Coaches can be pretty arrogant and some of them take pride in molding a raw QB into something, because it helps their coaching reputation.
They see a big and strong QB with a rocket arm who just needs to work on his footwork and mechanics, and they feel they can really ascend his career. You can't really measure a prospect's potential in any one way, but if the QB is deemed to have it, then it's a plus.
Being a fierce competitor and hating to lose more so than loving to win has to be one of the main intangibles a QB has. Having a competitive QB that wants to win at everything rubs off on the football team.
Coaches want a QB who thinks "I'm going to lead my team to a win today and there's nothing that other team over there can do about it."
Like him or not, this is one intangible that is a positive with Tim Tebow too. Is the QB easy to give up and concede victory? Or is he kind of guy who feels as long as there's time on the clock and if he has the ball, then his team can win?
Quarterbacks have to be willing to put in a substantial amount of extra work compared to their teammates.
Whether it's putting in the extra film study during the season to know how a defense adjusts their coverages in the red zone on third down in the fourth quarter or working on their mechanics on the field in the spring, the QB has to have an excellent work ethic.
Asking his high school coach, teammates and even his teachers is a solid way to get a feel for a QB prospect's work ethic.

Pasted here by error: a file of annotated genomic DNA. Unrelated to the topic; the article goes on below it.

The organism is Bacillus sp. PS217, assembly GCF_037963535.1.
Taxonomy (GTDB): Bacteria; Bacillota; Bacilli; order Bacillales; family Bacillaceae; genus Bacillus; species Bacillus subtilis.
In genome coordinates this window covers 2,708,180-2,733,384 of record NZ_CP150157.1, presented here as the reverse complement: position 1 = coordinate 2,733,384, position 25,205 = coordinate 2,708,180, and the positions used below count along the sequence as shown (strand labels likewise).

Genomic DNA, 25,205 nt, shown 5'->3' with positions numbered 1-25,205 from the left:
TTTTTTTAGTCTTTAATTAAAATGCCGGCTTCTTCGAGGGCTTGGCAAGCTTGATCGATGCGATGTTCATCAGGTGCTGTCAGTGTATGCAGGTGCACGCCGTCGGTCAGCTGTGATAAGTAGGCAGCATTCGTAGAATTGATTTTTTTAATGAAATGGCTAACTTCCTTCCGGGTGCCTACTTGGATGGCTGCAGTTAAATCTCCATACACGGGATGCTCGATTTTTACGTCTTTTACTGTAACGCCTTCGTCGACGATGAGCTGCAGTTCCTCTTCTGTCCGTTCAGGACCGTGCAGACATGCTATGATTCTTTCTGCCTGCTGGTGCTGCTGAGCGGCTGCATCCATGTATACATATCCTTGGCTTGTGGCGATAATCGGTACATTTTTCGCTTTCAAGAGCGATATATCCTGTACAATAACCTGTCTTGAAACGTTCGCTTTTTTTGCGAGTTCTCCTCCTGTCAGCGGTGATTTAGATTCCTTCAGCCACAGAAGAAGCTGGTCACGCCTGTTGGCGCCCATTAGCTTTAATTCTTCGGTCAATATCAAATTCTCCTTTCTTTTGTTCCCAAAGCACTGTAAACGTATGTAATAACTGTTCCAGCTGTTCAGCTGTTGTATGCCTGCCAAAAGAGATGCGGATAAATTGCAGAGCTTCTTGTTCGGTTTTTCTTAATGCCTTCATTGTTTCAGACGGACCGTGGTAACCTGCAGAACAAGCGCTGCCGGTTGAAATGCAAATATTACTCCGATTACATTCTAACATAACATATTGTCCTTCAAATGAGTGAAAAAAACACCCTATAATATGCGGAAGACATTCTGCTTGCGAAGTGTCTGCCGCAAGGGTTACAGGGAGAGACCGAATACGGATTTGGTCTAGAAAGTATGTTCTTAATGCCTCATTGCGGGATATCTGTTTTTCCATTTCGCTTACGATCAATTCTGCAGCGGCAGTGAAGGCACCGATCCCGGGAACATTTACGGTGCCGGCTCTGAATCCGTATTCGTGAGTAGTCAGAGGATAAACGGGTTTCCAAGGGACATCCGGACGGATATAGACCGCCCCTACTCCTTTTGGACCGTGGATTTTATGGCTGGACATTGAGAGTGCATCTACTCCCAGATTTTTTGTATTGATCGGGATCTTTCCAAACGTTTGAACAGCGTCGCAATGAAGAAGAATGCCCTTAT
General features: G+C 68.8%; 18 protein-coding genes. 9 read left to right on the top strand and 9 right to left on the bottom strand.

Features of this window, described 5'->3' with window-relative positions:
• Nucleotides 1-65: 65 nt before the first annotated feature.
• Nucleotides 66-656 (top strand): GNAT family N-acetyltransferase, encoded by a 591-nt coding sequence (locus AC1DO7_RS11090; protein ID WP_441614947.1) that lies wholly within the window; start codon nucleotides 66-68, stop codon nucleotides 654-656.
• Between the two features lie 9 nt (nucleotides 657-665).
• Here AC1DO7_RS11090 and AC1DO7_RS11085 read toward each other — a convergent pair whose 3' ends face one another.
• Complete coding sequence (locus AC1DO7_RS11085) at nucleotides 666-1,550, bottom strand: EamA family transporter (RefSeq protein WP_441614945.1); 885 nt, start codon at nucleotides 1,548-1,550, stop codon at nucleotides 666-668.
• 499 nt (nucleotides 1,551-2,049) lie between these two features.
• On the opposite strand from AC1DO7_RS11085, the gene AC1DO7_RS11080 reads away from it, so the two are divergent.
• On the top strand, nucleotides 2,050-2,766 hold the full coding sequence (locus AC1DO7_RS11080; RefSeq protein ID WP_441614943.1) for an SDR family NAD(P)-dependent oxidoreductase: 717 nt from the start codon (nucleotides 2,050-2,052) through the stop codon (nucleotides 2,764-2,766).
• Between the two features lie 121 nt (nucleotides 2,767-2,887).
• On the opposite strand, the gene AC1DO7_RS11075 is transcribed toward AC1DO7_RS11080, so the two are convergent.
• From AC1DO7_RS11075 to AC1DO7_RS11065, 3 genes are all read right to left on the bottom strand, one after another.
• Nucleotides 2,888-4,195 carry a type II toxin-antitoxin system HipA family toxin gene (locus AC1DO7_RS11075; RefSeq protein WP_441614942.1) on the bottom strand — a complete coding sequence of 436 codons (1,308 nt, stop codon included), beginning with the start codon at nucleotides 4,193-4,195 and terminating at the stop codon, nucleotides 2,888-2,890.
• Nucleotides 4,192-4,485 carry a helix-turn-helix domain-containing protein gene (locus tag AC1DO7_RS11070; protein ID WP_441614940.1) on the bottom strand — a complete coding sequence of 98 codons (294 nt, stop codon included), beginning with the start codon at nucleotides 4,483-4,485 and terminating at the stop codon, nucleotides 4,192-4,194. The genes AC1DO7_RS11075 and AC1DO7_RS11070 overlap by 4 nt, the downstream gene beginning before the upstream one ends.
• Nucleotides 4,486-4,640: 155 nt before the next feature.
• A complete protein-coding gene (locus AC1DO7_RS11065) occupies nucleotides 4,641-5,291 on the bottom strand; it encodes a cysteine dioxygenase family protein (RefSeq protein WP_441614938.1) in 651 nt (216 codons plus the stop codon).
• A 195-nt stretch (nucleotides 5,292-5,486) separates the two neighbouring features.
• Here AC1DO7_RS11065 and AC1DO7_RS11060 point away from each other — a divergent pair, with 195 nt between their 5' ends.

Coaches must ask themselves "Is the high school QB that I'm watching capable of rallying our team and getting everyone to respect and respond to him so that they're all playing for one unified goal?"
That's the sign of a true leader—getting a group of people to work together as a group to achieve a goal. Some QBs do it in more vocal ways, while others take the "lead by example" approach.
No matter what approach a QB takes to leadership, he must be an effective leader. Coaches look for this in high school QB prospects.
Being able to not be rattled and to stay calm and positive in all situations is critically important for a QB. When things are going bad, the team and program is going to look at the QB.
If the QB is skittish, shaken and in a panic mode, then it's going to trickle down throughout the team. When a coach goes to see a QB live, he must see a poised field general that can stay cool under fire and pressure.
Some say this is the most important trait a QB must possess at any level of competitive football.
Edwin Weathersby is the College Football Recruiting Analyst for Bleacher Report. He has worked in scouting/player personnel departments for three professional football teams, including the New York Giants, Cleveland Browns and the Las Vegas Gladiators of the Arena League. He spent a year evaluating prep prospects and writing specific recruiting and scouting content articles for Student Sports Football (formerly ESPN Rise-HS). A syndicated scout and writer, he's also contributed to WeAreSC.com, GatorBait.net and Diamonds in the Rough Inc., a College Football and NFL Draft magazine.